We’re continuing our celebration of NAEYC’s Week of the Young Child with Work Together Wednesday.
Early childhood friends, I have a confession: I am a math person.
I know, I know. Math gets a bad rap. We all know it’s important, but it’s not usually love for proofs and calculus that land people in the preschool classroom. One minute, you’re asking children how many students are at school today; the next, you’re having anxious flashbacks to high school algebra.
However...what if I told you that math is actually really fun? And creative? And exploratory?
When teaching math to young children, it’s easy to get hung up on the standards, terminology, and mechanics. But math in the early childhood classroom is much more about laying the foundation for the critical thinking skills used later. You’re developing children’s frameworks for understanding. You’re encouraging their lateral thinking skills. When you’re in the art area, you’re helping children understand that the images they create are made up of shapes. When you ask children to help set the table for snacks, you’re helping them learn to solve problems with mathematical tools like one-to-one correspondence. When you’re in the block center, you’re encouraging children to predict what will happen to structures, finding patterns, and strengthening spatial reasoning.
That’s why I’m excited about Work Together Wednesday, which shows us that “when children build together they explore math and science concepts and develop their social and early literacy skills.” That’s right - math concepts are related to all of these domains of learning and understanding!
So, how do you pick the right questions to further children’s understanding? I like to take my inspiration directly from educators and from children themselves! There are tons of great examples of teachers and children building together in the CLASS Video Library and Learning Resources. Here are some thought-provoking questions they ask, and a few of my own:
As teachers or family members, we can do so much to help children develop their early math skills in ways that are genuinely fun! Share with us and join in the conversation about what you and your young child are building together with this year’s event hashtag: #WOYC21.
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When I was a teacher, I can remember taking care to intentionally plan differentiated, or individualized, instruction. And, when I was teaching pre-K I added the same level of intentionality to which materials were available in interest areas, and how I approached transitions throughout the day.
While any level of intentionally, specifically in relation to planning, is important -- I missed a critical opportunity in being more intentional in my interactions with the children in my class.
There is always an opportunity for interaction. Some opportunities are easily recognizable: times of play, free choice, centers, small group. We often see teachers engaged in activities alongside children during these times or hear questions being asked. Other opportunities might be a little less obvious. These are the times of your day that you might see as mundane moments that merely require your supervision or monitoring. The times where you’re going through the motions. “I’m doing this thing so I can move on to the next thing.”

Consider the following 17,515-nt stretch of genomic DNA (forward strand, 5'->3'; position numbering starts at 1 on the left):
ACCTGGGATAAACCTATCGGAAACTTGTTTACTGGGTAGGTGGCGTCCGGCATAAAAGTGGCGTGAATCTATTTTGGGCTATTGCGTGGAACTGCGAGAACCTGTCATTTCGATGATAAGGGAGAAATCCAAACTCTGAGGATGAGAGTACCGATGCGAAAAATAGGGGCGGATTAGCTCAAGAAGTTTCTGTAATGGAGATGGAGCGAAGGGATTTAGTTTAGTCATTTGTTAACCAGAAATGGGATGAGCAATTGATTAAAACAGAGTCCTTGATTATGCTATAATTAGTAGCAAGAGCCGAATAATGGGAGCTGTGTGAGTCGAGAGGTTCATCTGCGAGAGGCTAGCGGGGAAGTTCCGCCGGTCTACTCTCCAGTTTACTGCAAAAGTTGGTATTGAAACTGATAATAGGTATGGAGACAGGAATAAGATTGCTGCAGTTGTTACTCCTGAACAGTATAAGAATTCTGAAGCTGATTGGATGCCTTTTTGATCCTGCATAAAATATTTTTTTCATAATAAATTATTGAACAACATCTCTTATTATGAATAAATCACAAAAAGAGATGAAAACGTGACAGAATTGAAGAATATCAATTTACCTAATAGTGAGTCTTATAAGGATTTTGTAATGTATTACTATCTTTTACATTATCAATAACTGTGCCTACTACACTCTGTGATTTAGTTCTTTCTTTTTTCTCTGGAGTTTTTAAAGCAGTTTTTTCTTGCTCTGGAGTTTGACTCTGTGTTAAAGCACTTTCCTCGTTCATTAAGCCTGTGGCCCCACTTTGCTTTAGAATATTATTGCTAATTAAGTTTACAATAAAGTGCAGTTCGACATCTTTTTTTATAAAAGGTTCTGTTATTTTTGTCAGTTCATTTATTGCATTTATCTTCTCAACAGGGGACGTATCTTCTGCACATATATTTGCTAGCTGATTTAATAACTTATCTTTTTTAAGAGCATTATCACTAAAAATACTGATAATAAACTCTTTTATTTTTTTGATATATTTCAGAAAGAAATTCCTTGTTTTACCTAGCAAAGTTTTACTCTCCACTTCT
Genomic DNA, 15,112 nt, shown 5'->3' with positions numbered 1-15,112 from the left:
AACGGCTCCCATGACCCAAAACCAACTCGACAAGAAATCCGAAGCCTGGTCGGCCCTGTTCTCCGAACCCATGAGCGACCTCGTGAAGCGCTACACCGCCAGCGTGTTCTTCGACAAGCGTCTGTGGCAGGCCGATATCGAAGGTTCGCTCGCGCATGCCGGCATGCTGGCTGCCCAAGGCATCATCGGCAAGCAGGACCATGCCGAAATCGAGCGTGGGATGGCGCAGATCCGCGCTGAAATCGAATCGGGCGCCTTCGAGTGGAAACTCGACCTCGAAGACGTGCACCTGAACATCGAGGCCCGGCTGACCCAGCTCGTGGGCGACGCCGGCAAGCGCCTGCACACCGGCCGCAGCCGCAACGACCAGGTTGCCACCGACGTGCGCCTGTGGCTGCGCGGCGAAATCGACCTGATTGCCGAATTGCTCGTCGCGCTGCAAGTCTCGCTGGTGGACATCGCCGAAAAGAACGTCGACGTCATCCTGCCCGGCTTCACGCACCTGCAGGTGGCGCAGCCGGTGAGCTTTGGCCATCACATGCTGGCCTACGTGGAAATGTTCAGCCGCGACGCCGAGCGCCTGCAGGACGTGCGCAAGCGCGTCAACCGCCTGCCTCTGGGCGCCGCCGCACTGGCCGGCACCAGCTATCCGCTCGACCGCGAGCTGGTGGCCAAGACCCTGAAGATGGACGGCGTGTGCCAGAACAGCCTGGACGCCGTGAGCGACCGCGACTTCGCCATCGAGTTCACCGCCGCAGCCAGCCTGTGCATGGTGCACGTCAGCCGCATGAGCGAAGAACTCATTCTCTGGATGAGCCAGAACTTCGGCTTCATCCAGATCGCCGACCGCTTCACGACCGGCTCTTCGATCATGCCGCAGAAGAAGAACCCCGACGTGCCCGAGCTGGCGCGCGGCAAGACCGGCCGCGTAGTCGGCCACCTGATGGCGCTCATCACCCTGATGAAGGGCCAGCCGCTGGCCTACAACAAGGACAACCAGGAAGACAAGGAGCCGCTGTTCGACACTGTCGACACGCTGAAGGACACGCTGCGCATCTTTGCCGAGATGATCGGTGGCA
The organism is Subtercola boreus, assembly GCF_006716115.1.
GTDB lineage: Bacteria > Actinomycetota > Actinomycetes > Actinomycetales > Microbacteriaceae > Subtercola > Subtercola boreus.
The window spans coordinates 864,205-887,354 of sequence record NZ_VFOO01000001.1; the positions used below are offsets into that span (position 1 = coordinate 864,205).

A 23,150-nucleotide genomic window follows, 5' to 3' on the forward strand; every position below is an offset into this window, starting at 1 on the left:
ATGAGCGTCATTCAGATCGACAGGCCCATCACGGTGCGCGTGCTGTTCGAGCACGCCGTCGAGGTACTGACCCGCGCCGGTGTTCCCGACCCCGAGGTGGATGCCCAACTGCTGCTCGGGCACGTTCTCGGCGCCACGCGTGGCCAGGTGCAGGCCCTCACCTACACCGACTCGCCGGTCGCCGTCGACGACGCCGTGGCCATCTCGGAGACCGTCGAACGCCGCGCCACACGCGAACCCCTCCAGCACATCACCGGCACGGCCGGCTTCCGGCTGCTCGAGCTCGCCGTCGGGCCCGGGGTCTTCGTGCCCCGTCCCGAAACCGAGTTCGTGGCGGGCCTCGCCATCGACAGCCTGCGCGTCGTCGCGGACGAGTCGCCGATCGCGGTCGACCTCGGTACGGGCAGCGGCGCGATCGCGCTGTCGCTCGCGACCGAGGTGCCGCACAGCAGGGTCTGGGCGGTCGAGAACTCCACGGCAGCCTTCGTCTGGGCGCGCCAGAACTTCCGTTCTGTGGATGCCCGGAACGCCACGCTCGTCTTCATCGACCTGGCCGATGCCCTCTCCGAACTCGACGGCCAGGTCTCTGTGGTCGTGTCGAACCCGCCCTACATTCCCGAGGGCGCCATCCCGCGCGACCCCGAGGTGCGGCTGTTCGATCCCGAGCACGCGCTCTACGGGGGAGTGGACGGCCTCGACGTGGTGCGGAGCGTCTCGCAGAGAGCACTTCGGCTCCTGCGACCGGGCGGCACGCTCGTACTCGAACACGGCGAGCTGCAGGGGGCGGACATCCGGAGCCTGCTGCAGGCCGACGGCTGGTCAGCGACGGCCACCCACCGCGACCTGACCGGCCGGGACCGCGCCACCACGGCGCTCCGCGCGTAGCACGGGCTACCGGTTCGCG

In a previous blog, colleague and early childhood environment extraordinaire, Heather Sason, discussed how your classroom environment can help promote effective teacher-child interactions. In this blog, I propose we explore some of the often overlooked times in your day that are ripe for interactions with children and that do promote exploration, learning, and development!
It's not uncommon for teachers in early education to need to strike a balance between following children's leads and sticking to the classroom schedule. We know that intentional teachers are aware of their responsibility to assess student progress, understand skill mastery, and plan accordingly to provide opportunities for children to grow. However, many times, as teachers begin a specific teacher-directed activity, it is unsettling when students begin to veer from the step-by-step plans the teacher has worked hard to implement.
Teacher and coach, Colleen Schmit, will share how teachers can strike the balance between following the lesson plans and giving children freedom of choice and flexibility in the classroom.
We’re more than a month into the school year, and many educators and school leaders are feeling tired or burnt out already. That’s normal in any school year, as the newness of back-to-school wanes and the reality of a long year ahead kicks in. But, this year, that tiredness may feel like it has never felt before. Chalkbeat has reported that teacher vacancies are up in 18 of 20 large school districts, and it’s not surprising. Many are exhausted after a difficult year and a half (to put it mildly!). Many are also leaving the profession in droves to find work in competitive environments that provide a substantially larger salary.